How often do community colleges offer on-campus housing?
Traditionally, community colleges in the United States did not incorporate on-campus housing as part of their educational experience. The reason for this was that they commonly have “non-traditional” students.
Data shows that 64.2% of community college students are part-time students, 14% of students are enrolled exclusively online, and over 2 million community college students in the United States are parents of children under 18.
This data suggests that a lot of students already have some sort of non-dorm housing figured out. And that makes sense since community colleges are built to be at the center of each community, usually at a reasonable commuting distance.
Having said that, according to a data study by the American Association of Community Colleges, about 28 percent of all community colleges now offer on-campus housing.
With increasing income inequality, young students are struggling to find affordable housing. “Our students are struggling; they need housing,” says Compton College president, Keith Curry. He believes that providing housing removes the obstacles that can prevent students from graduating.
Research shows that providing students with housing allows community colleges to increase enrollment rates and revenue, add diversity, and provide a complete college experience.
More importantly, we are seeing evidence from a project in Washington State that providing affordable housing can help students graduate. At Tacoma Community College 94% of the students who had been provided subsidized housing remained in college the first year versus only 24% of those that were deprived of affordable housing.
Is the government doing anything to help with the accommodation crisis for students?
As of right now, no laws making affordable living accommodations mandatory have been passed at a federal level. Not only that, most states currently have or had laws that prohibited community colleges from having accommodation, arguing that students enrolled there were from within nearby communities.
Such theories have since been challenged with studies from institutions like Orange Coast College which clearly demonstrated that half of the student body there commuted from outside the county to avoid steep rents in the area.
This is, unfortunately, being proved true for many colleges across the nation. Evidence also clearly shows that the lack of subsidized dorms plays into students dropping out before graduating.
There are, however, efforts being made at the state or individual college level to find solutions. Under a new law sponsored by Doris Turner, State Senator from Illinois’ 48th District, Springfield community college boards of trustees and local housing authorities now have the authority to develop affordable housing for community college students.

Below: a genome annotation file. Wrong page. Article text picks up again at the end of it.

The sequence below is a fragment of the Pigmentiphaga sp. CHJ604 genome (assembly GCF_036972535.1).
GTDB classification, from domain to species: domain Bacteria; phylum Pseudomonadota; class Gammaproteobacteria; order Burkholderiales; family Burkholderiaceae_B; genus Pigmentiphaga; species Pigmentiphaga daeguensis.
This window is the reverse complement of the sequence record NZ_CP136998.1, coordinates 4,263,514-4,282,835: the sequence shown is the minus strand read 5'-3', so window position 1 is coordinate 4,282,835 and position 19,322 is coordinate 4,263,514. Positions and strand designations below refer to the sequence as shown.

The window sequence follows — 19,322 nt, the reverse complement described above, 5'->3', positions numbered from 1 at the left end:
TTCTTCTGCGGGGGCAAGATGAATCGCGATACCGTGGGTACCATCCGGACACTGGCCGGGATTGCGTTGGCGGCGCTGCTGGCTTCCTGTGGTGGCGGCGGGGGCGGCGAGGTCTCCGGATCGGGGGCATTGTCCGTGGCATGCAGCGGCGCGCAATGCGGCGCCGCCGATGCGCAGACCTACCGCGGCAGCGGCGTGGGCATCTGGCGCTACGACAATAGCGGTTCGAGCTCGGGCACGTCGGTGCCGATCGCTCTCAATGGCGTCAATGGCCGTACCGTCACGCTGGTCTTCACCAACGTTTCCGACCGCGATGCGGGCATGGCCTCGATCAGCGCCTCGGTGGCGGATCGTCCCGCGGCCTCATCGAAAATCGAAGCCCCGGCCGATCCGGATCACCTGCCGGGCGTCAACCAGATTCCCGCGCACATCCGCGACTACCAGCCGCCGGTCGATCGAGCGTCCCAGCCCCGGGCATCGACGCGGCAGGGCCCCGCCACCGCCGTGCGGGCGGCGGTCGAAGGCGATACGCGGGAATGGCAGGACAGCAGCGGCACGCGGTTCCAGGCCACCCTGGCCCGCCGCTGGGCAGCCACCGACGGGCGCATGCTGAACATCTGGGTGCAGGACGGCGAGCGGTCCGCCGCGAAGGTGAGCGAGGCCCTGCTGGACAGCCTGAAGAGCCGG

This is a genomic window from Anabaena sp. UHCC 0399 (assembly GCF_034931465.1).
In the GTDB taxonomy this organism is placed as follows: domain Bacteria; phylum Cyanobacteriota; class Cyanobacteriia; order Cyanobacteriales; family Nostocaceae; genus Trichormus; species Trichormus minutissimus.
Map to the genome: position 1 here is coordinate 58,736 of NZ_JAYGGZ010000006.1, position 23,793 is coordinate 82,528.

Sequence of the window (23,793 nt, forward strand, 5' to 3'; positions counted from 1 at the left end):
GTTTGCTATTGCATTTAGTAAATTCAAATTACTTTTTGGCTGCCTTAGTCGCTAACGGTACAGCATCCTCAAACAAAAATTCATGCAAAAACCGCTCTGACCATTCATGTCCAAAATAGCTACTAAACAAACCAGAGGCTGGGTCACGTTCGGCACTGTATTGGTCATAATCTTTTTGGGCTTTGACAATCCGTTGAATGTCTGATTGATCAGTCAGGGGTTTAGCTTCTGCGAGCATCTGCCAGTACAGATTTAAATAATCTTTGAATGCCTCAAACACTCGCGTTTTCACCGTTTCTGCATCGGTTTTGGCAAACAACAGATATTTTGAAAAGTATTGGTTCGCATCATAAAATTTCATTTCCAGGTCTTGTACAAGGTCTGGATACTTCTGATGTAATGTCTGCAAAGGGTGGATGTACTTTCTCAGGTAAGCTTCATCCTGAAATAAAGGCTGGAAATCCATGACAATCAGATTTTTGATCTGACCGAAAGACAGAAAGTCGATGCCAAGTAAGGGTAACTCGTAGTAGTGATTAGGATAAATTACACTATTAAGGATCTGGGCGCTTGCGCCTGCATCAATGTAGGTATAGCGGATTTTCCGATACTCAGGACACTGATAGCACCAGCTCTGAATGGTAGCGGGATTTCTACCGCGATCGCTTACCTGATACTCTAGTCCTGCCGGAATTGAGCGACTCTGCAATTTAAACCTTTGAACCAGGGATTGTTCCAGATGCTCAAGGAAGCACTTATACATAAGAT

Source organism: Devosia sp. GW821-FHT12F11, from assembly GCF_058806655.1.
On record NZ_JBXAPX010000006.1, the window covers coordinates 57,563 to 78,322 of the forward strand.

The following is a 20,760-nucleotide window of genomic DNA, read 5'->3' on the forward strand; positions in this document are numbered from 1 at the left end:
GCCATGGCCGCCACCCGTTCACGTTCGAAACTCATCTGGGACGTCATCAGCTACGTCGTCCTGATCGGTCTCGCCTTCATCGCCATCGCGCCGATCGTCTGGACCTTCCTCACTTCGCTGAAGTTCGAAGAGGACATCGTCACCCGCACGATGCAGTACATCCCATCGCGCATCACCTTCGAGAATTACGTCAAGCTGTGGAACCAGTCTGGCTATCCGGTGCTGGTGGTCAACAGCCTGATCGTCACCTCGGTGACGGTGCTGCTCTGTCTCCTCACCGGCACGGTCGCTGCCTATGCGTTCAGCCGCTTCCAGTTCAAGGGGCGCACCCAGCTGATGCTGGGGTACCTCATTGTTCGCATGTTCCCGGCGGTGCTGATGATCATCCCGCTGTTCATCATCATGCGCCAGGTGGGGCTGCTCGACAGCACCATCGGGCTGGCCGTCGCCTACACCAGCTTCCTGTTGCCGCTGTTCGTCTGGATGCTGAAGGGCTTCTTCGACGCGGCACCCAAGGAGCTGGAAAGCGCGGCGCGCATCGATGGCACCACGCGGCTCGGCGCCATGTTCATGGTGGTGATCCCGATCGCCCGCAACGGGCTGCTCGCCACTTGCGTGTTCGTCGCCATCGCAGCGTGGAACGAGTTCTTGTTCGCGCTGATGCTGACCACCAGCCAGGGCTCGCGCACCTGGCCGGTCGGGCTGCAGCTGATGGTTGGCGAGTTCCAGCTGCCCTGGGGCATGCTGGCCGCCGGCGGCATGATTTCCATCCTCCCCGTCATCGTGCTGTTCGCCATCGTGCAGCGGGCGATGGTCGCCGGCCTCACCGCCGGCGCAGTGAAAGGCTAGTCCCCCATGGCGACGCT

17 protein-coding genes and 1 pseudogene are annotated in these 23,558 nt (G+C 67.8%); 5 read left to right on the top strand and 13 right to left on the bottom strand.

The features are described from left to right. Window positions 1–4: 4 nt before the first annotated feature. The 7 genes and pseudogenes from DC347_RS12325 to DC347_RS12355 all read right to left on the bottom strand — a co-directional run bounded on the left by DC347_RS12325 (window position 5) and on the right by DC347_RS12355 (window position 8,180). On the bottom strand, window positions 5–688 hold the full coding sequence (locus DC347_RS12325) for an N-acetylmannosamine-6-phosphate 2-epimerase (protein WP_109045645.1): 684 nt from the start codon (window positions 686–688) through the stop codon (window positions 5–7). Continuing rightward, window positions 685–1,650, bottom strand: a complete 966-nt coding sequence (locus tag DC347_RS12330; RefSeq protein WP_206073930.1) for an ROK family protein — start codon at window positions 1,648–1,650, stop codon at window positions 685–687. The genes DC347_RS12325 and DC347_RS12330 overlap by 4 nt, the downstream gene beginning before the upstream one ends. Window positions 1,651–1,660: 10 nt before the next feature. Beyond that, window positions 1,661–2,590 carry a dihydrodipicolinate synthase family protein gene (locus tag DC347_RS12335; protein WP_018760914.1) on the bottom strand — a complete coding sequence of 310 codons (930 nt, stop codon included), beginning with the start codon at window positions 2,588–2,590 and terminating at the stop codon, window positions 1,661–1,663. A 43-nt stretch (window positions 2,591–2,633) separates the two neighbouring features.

“Research shows that students who live on campus have higher GPAs. When students live on campus they are more plugged-in to the campus community and have more opportunities to join clubs, attend events and meet new people” says Turner.
An increasing number of students, unfortunately, have had to resort to couch surfing or living in their cars in the college parking lot. This situation has brought up heated debates among state lawmakers on whether community colleges should urgently provide provisional solutions such as free on-campus parking.
As of right now, to circumnavigate draconian laws prohibiting community colleges from providing affordable housing, colleges are following a process administered through a local housing authority or a non-profit organization.
We need more efforts like bill HB 374 which was introduced late January 2021 into the Illinois state House by Rep. Nicholas Smith (D-Chicago). HB 374 amends the state's Public Community College and Housing Authorities acts to allow community colleges to develop student housing.
How many community colleges offer on-campus housing?
Over the last couple of years, having living accommodations at community college is slowly becoming more of the norm than the exception.
This is in part due to the acknowledgment, at various levels of government, that at community colleges across the nation, the challenge for the students is not tuition, as it is already subsidized, but in fact, it is accommodation.